for example you have some AI enemies that have patrol, chase, search and attack states.you can simply write a code that when one of enemies found player, all off change state to attack or chase state. other example you have scenario that in attack state, one or 2 of enemies have to flank player and other have to support them. so every enemy checks if there is an enemy flanking or some other condition(you can just define a bool variable for that). if there isn't, go flank else go support. all depends on scenarios and rules you define.

• But imagine the following situation: agent1 like to talk with agent2, agent2 are collecting some wood In this case agent2 must know, that agent1 like to talk with agent1 and agent1 must know if agent2 is talking back or just ignoring him. how i achieve this? – james Aug 19 '17 at 9:28
• I added an example – james Aug 19 '17 at 10:12

I don't know if you try to achieve a coupling loose between agents, since that was what I interpreted, anyhow, that would be the best approach, you should check for the Observer Pattern, which is an event subscription system that avoids dependencies. You could use it like this way (I'll try to be language agnostic):

public interface ILonelyObserver
{
void ItsLonely();
}

public class Agent implements ILonelyObserver
{
private static List<ILonelyObserver> observers;
private bool busy;

public static void IAmLonely()
{
for(int i = 0; i < observers.Count; i++)
{
observers.ItsLonely();
}
}

public static void Subscribe()
{
if(observers == null) observers = new List<IObserver>();
}

public static void Unsubscribe()
{
if(observers != null) observers.Remove(this);
}

public void ItsLonely()
{
/// Do what it takes to make company...
}

public Agent()
{
Subscribe();
}

~Agent()
{
Unsubscribe();
}
}


So it would be up to you to make the logic to subscribe/unsubscribe when the agent is busy and cannot make company.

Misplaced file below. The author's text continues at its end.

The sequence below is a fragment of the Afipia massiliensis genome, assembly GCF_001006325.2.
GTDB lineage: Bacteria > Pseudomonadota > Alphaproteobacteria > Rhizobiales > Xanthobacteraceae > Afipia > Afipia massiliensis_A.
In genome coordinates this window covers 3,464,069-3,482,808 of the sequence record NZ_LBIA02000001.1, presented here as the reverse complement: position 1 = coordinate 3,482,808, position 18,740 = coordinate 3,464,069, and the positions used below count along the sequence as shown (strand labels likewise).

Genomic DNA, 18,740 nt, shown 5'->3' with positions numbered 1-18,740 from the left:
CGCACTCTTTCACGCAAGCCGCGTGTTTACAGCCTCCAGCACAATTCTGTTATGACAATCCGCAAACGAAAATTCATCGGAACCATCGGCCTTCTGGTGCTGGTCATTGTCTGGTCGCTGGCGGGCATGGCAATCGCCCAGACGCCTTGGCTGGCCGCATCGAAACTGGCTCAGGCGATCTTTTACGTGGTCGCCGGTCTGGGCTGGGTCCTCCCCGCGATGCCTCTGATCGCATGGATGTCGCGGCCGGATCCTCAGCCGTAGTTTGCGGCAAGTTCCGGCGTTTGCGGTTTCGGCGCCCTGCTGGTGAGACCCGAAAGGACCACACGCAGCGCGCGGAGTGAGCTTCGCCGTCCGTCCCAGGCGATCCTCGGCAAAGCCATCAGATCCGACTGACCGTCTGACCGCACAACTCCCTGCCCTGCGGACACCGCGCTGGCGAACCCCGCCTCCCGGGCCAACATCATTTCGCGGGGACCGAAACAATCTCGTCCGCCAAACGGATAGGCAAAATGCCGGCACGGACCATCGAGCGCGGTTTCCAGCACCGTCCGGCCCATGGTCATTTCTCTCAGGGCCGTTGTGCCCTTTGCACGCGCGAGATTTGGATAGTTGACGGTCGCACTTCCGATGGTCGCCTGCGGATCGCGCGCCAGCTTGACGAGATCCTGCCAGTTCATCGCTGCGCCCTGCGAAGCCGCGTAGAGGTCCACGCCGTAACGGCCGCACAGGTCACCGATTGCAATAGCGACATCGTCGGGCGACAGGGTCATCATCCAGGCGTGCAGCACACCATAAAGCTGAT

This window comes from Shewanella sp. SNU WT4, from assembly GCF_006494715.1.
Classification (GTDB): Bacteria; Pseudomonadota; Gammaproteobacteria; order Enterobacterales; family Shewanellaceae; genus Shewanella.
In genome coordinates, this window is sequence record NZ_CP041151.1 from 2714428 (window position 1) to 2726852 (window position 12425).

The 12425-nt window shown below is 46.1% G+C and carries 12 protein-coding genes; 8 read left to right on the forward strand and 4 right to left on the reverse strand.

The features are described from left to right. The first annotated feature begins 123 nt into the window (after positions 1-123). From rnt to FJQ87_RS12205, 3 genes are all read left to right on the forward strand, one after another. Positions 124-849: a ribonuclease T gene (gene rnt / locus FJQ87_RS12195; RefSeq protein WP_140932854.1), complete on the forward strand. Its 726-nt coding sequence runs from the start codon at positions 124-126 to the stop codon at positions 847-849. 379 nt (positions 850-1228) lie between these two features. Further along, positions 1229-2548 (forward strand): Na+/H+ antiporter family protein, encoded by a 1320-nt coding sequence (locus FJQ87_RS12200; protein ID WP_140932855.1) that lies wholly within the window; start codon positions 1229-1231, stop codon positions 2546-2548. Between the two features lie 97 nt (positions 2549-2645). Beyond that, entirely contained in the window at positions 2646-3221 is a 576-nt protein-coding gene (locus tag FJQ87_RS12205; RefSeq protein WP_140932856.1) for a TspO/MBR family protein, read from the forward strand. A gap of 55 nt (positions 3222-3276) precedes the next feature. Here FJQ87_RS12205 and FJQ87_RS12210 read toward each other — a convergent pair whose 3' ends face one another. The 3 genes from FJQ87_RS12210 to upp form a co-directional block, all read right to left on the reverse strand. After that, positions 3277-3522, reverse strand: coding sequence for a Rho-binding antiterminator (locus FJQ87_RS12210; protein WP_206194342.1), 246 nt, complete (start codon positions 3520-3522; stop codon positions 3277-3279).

If you were to use C#, you should check Event Delegates, which already implements the aforementioned pattern.

Hope it gives you an idea at least.

You would have to A: use step and assess and B: you have to have multiple goals with priorities.

If Agent1 wants X and Agent2 never wants X, they can't work together. That can't happen in any system. To fix this, you will need to have multiple goals tracked. You can even prioritize goals based on how far one has progressed towards them and how easily other goals can be accomplished. In your scenario with out priorities, this becomes:

Agent1: Worldstate Agent 1: isLonely= true Goal: isLonely = false

Agent2 Worldstate Agent 2: hasWood = false, isLonely= true

Goal: hasWood = true

Goal: isLonely = false

Plan Agent2: GetAxe -> ChopWood -> BringWoodToSupply, AskAgent1ToTalk -> TalkToAgent1

Agent1 then would continually ask Agent2 to talk until it got an affirmative, which would happen after it completed its first task.

Taking steps towards each goal will have to be evaluated, and while with only one goal this isn't a big deal, more goals could potentially slow down your game.

To solve this issue you need trees generated from accomplishing tasks which may hide checking multiple goals at a time, speeding up processing of decisions.